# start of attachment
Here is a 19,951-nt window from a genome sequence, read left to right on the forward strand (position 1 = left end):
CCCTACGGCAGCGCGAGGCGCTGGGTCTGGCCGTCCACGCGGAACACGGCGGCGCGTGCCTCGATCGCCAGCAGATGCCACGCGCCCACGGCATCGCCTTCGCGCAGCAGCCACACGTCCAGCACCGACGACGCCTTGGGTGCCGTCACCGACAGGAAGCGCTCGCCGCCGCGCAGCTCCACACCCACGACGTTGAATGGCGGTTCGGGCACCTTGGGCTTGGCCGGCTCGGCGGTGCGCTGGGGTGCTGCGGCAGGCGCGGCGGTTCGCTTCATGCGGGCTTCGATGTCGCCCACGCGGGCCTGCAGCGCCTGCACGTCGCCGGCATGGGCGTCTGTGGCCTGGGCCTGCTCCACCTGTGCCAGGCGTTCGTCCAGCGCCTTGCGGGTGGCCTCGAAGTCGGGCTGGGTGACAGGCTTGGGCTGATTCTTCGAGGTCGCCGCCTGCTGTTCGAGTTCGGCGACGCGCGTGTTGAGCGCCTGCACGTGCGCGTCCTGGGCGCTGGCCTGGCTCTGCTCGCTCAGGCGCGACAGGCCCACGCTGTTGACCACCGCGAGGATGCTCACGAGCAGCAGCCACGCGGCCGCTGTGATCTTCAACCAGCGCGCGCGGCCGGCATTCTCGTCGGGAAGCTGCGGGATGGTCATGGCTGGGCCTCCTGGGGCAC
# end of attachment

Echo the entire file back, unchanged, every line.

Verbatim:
Here is a 19,951-nt window from a genome sequence, read left to right on the forward strand (position 1 = left end):
CCCTACGGCAGCGCGAGGCGCTGGGTCTGGCCGTCCACGCGGAACACGGCGGCGCGTGCCTCGATCGCCAGCAGATGCCACGCGCCCACGGCATCGCCTTCGCGCAGCAGCCACACGTCCAGCACCGACGACGCCTTGGGTGCCGTCACCGACAGGAAGCGCTCGCCGCCGCGCAGCTCCACACCCACGACGTTGAATGGCGGTTCGGGCACCTTGGGCTTGGCCGGCTCGGCGGTGCGCTGGGGTGCTGCGGCAGGCGCGGCGGTTCGCTTCATGCGGGCTTCGATGTCGCCCACGCGGGCCTGCAGCGCCTGCACGTCGCCGGCATGGGCGTCTGTGGCCTGGGCCTGCTCCACCTGTGCCAGGCGTTCGTCCAGCGCCTTGCGGGTGGCCTCGAAGTCGGGCTGGGTGACAGGCTTGGGCTGATTCTTCGAGGTCGCCGCCTGCTGTTCGAGTTCGGCGACGCGCGTGTTGAGCGCCTGCACGTGCGCGTCCTGGGCGCTGGCCTGGCTCTGCTCGCTCAGGCGCGACAGGCCCACGCTGTTGACCACCGCGAGGATGCTCACGAGCAGCAGCCACGCGGCCGCTGTGATCTTCAACCAGCGCGCGCGGCCGGCATTCTCGTCGGGAAGCTGCGGGATGGTCATGGCTGGGCCTCCTGGGGCAC